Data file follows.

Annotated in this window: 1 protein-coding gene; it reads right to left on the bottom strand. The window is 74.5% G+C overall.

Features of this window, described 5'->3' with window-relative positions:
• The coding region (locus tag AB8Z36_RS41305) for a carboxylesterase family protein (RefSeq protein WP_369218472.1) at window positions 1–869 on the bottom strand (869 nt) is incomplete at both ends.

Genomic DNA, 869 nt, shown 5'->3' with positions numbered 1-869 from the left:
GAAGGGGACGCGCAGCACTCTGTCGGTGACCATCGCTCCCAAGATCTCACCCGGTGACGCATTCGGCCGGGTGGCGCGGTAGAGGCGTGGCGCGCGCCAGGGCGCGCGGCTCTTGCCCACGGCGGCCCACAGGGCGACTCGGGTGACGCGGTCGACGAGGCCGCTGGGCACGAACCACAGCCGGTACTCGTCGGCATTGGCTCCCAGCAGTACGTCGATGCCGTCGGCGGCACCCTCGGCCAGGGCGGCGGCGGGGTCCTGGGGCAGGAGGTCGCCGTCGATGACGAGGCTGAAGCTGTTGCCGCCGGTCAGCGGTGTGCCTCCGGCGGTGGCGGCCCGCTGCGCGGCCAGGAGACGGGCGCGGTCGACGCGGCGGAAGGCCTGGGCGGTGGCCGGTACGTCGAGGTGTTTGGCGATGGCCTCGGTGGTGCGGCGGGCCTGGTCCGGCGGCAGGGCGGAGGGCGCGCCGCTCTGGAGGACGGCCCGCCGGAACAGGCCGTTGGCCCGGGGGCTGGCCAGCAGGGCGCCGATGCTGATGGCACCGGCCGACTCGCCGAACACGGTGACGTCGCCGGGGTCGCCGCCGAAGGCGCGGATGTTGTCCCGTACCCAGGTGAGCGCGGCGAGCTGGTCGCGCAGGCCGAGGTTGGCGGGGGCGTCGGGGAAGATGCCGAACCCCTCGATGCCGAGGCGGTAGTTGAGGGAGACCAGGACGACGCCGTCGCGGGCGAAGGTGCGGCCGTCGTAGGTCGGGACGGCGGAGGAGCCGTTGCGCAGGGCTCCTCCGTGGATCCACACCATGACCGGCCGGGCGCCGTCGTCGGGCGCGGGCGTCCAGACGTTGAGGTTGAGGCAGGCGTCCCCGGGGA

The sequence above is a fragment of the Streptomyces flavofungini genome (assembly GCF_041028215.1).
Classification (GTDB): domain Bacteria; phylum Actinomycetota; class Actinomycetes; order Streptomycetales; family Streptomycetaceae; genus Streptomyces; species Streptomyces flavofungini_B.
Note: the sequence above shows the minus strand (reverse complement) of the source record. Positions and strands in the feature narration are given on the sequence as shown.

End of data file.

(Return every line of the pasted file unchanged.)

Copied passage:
Annotated in this window: 1 protein-coding gene; it reads right to left on the bottom strand. The window is 74.5% G+C overall.

Features of this window, described 5'->3' with window-relative positions:
• The coding region (locus tag AB8Z36_RS41305) for a carboxylesterase family protein (RefSeq protein WP_369218472.1) at window positions 1–869 on the bottom strand (869 nt) is incomplete at both ends.

Genomic DNA, 869 nt, shown 5'->3' with positions numbered 1-869 from the left:
GAAGGGGACGCGCAGCACTCTGTCGGTGACCATCGCTCCCAAGATCTCACCCGGTGACGCATTCGGCCGGGTGGCGCGGTAGAGGCGTGGCGCGCGCCAGGGCGCGCGGCTCTTGCCCACGGCGGCCCACAGGGCGACTCGGGTGACGCGGTCGACGAGGCCGCTGGGCACGAACCACAGCCGGTACTCGTCGGCATTGGCTCCCAGCAGTACGTCGATGCCGTCGGCGGCACCCTCGGCCAGGGCGGCGGCGGGGTCCTGGGGCAGGAGGTCGCCGTCGATGACGAGGCTGAAGCTGTTGCCGCCGGTCAGCGGTGTGCCTCCGGCGGTGGCGGCCCGCTGCGCGGCCAGGAGACGGGCGCGGTCGACGCGGCGGAAGGCCTGGGCGGTGGCCGGTACGTCGAGGTGTTTGGCGATGGCCTCGGTGGTGCGGCGGGCCTGGTCCGGCGGCAGGGCGGAGGGCGCGCCGCTCTGGAGGACGGCCCGCCGGAACAGGCCGTTGGCCCGGGGGCTGGCCAGCAGGGCGCCGATGCTGATGGCACCGGCCGACTCGCCGAACACGGTGACGTCGCCGGGGTCGCCGCCGAAGGCGCGGATGTTGTCCCGTACCCAGGTGAGCGCGGCGAGCTGGTCGCGCAGGCCGAGGTTGGCGGGGGCGTCGGGGAAGATGCCGAACCCCTCGATGCCGAGGCGGTAGTTGAGGGAGACCAGGACGACGCCGTCGCGGGCGAAGGTGCGGCCGTCGTAGGTCGGGACGGCGGAGGAGCCGTTGCGCAGGGCTCCTCCGTGGATCCACACCATGACCGGCCGGGCGCCGTCGTCGGGCGCGGGCGTCCAGACGTTGAGGTTGAGGCAGGCGTCCCCGGGGA

The sequence above is a fragment of the Streptomyces flavofungini genome (assembly GCF_041028215.1).
Classification (GTDB): domain Bacteria; phylum Actinomycetota; class Actinomycetes; order Streptomycetales; family Streptomycetaceae; genus Streptomyces; species Streptomyces flavofungini_B.
Note: the sequence above shows the minus strand (reverse complement) of the source record. Positions and strands in the feature narration are given on the sequence as shown.